Collective worker control in the African social wasp, Polybioides tabidus
Henshaw, Michael Thomas
Strassmann, Joan E.; Queller, David C.
Doctor of Philosophy
Social insect workers often sacrifice their own reproduction so that they may help relatives to reproduce more successfully. However, genetically dissimilar colony-mates may prefer to aid different kin, and this may result in disruptive conflicts. I developed polymorphic microsatellite genetic loci for the African swarm-founding wasp Polybioides tabidus to examine mechanisms to reduce such conflicts. Swarm-founding wasps have many reproductive queens in their colonies which should lower relatedness, increasing the potential for conflicts. I found that even though P. tabidus colonies contained many queens, relatedness was elevated because new queens were only produced after the number of old queens had been reduced to one, or nearly one. Queens were thus highly related, elevating relatedness in the colony as a whole, and promoting sociality. This unique pattern of queen production is consistent with a worker manipulation of the sex ratios known as cyclical oligogyny. Under cyclical oligogyny, new queens are produced when the colony has few queens, while males are produced when the colony has many queens. The males were indeed produced when queen number was higher, and I found evidence that the workers collectively controlled male production. Colonies which produced normal haploid males also produced diploid males, which have a diploid genome but are homozygous at the sex determining locus. P. tabidus does not appear to effectively distinguish between diploid and haploid males, and diploid males should have occurred in colonies without haploid males too. Their absence indicates that they were actively eliminated from colonies in which the workers did not favor male production. Workers also may have controlled who produced the males. Each worker should prefer to produce the males herself. However, I found that the queens produced the males. This may be explained by collective worker policing because the workers would be more highly related to queen-derived males than to the sons of other workers and should prevent reproduction by other workers. Alternatively, each worker might restrain herself if worker reproduction was costly to the success of the colony. The results of this study indicate that collective worker control is an important mechanism stabilizing cooperation.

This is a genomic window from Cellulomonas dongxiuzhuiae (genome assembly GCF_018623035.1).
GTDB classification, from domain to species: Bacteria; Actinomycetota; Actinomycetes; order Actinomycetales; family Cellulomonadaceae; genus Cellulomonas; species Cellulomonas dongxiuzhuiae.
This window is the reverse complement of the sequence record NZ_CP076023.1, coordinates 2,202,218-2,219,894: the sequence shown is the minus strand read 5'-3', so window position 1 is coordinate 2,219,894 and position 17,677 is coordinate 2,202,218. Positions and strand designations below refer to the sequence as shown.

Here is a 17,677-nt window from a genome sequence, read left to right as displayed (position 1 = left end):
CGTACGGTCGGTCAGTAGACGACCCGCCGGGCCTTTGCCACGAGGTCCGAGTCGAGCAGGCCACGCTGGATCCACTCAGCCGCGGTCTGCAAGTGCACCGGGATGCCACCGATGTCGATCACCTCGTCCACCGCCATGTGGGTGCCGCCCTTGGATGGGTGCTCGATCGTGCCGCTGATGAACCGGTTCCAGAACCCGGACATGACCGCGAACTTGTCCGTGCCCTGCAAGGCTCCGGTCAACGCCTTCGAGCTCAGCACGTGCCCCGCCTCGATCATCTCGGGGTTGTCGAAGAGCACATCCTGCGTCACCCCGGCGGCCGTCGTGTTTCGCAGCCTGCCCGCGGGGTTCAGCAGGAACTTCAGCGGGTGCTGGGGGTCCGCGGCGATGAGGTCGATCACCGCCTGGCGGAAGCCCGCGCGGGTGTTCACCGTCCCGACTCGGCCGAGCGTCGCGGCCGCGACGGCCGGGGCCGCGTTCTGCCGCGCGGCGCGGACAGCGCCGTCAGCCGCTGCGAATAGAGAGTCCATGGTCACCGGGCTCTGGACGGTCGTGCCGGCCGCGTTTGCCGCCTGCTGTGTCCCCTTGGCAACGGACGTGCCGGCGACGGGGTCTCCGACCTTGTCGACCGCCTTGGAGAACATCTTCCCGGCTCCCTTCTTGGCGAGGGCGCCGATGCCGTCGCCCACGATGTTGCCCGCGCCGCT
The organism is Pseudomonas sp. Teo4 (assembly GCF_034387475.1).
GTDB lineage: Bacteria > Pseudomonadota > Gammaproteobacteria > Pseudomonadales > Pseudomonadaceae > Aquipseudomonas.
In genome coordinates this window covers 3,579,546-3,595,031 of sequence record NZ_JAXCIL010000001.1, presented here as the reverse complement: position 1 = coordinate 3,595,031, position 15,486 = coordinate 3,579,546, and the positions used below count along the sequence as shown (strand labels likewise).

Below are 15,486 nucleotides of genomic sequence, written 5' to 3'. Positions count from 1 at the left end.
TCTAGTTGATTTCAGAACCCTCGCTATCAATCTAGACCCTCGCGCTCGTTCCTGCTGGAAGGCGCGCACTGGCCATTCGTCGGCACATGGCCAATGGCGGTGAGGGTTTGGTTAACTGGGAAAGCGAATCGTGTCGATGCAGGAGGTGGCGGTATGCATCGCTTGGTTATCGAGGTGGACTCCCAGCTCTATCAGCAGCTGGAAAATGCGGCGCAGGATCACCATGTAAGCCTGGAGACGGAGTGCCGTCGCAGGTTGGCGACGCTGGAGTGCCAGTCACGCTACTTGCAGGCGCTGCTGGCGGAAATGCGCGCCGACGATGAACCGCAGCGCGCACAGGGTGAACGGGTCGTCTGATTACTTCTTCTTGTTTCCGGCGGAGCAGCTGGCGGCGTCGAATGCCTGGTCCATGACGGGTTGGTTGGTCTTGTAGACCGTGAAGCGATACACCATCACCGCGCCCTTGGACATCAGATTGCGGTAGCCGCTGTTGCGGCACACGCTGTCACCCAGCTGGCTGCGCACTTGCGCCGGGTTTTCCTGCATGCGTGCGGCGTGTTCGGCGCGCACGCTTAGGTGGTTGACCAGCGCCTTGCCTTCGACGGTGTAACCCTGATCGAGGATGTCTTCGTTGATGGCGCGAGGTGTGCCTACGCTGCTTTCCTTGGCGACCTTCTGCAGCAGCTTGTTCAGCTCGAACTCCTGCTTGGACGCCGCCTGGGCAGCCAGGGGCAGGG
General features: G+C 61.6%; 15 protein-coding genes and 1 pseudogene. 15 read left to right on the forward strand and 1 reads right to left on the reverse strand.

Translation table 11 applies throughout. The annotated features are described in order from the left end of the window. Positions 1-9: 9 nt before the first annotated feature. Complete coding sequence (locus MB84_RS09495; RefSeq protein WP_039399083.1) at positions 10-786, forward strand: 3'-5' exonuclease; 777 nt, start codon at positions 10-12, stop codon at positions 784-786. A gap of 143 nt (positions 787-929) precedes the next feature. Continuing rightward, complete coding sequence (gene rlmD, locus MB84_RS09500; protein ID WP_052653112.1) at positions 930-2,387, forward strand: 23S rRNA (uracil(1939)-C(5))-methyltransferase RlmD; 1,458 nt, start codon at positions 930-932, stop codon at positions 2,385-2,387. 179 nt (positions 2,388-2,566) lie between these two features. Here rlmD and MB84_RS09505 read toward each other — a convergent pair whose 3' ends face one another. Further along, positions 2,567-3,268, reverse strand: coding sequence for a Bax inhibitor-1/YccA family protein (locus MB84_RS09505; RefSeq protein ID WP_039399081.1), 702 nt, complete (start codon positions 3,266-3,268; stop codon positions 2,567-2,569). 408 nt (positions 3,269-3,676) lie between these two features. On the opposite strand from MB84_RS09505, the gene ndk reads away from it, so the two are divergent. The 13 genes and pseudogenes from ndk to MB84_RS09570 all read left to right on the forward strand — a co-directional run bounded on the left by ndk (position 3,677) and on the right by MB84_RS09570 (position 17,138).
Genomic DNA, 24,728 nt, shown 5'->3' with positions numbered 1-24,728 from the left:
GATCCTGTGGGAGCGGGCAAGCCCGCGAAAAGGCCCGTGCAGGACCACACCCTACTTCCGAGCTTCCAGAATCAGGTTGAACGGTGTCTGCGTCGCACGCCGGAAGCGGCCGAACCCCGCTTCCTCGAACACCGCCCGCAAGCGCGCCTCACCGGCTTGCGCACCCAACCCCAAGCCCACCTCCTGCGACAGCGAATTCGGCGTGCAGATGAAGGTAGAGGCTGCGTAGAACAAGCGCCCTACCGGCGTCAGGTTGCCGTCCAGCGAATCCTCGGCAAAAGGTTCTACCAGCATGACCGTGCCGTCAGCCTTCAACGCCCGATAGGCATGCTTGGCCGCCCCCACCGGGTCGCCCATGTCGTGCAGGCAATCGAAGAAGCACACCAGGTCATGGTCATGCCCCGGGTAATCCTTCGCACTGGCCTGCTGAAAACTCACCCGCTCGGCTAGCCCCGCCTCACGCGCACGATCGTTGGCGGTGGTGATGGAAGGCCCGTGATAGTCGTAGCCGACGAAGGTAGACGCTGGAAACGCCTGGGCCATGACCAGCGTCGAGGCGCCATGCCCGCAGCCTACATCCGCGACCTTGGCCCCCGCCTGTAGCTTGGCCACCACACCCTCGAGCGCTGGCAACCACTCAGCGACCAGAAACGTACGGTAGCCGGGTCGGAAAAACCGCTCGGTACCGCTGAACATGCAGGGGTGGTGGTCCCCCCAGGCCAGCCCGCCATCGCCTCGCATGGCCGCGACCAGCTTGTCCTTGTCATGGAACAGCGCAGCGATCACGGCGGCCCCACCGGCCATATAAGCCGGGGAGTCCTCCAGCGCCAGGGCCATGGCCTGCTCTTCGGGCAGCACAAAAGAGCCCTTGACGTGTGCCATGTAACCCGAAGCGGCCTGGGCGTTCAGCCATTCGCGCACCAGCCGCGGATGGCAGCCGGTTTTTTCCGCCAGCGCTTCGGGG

Entomology; Genetics; Zoology